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November 28, 1914


JAMA. 1914;LXIII(22):1954-1955. doi:10.1001/jama.1914.02570220064023

Every physician is necessarily interested in the chemistry of rubber because this is one of the materials which enter into numerous articles and devices daily applied in medical and surgical practice. Experience teaches the unlike qualities of different types or brands of rubber. Some of them retain their original elasticity for a long time under the imposed conditions of usage, while others speedily deteriorate into brittle and useless scrap despite the various precautions of preservation that are embodied in familiar directions. The economic aspect of the quality of rubber goods offered for sale to the medical profession is an important one, because the expenditures in this department of the physician's equipment as well as of the supplies for the sick room and hospital are not inconsiderable.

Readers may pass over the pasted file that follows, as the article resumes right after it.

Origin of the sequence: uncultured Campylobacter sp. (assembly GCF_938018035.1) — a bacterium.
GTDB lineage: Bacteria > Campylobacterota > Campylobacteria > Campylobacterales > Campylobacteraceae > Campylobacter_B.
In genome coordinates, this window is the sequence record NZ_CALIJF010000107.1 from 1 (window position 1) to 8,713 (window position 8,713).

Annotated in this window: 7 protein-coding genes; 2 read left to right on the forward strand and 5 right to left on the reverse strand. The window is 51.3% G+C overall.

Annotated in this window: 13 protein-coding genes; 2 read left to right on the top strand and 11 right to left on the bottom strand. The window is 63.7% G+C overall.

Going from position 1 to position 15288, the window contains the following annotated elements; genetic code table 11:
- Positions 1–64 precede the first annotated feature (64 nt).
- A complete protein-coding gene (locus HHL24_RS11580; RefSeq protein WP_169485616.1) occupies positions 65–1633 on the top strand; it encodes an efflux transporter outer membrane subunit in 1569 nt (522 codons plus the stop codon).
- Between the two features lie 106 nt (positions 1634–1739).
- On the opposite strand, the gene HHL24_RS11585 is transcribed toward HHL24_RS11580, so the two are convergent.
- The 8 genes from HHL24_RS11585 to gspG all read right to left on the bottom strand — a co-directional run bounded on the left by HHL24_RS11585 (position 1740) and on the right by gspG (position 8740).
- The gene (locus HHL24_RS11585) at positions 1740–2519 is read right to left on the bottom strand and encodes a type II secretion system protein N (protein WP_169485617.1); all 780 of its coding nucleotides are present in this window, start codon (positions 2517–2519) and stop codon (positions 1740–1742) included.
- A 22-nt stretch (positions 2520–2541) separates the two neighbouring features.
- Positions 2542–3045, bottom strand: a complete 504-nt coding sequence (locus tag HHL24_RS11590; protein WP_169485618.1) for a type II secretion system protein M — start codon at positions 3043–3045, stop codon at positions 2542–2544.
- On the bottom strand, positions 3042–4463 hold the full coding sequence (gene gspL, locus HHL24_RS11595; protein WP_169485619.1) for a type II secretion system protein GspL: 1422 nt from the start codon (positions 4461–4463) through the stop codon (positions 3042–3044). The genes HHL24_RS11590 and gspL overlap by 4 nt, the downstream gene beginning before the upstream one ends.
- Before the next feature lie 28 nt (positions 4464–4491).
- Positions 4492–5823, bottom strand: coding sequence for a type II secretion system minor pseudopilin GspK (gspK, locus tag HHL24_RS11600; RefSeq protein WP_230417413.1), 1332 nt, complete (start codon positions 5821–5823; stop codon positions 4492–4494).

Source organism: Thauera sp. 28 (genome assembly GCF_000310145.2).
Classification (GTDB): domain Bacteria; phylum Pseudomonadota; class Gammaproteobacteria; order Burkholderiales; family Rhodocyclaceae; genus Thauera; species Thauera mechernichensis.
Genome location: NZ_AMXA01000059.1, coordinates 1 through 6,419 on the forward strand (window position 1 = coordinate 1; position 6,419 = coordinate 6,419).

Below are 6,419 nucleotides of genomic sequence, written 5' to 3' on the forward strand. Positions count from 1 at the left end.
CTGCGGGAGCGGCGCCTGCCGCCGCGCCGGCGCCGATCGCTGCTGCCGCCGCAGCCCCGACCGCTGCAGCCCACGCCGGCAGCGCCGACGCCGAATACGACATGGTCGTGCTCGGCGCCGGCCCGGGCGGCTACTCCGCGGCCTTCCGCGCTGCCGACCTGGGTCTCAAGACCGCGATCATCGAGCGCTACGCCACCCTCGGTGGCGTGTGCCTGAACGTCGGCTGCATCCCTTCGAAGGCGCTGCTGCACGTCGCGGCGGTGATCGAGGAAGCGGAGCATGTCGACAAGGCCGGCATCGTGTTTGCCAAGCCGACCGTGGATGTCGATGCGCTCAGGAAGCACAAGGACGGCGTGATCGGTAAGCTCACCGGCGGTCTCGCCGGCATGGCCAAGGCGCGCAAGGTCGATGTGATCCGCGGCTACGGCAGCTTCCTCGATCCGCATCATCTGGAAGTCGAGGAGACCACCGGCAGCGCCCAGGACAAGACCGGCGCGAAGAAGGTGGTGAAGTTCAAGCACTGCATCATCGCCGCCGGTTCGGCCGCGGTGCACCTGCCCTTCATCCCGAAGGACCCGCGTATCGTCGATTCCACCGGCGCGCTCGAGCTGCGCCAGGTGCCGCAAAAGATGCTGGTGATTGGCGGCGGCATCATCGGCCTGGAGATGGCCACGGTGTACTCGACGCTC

The time is arriving when the purchaser of rubber will demand some reliable information as to the quality of the product which he is

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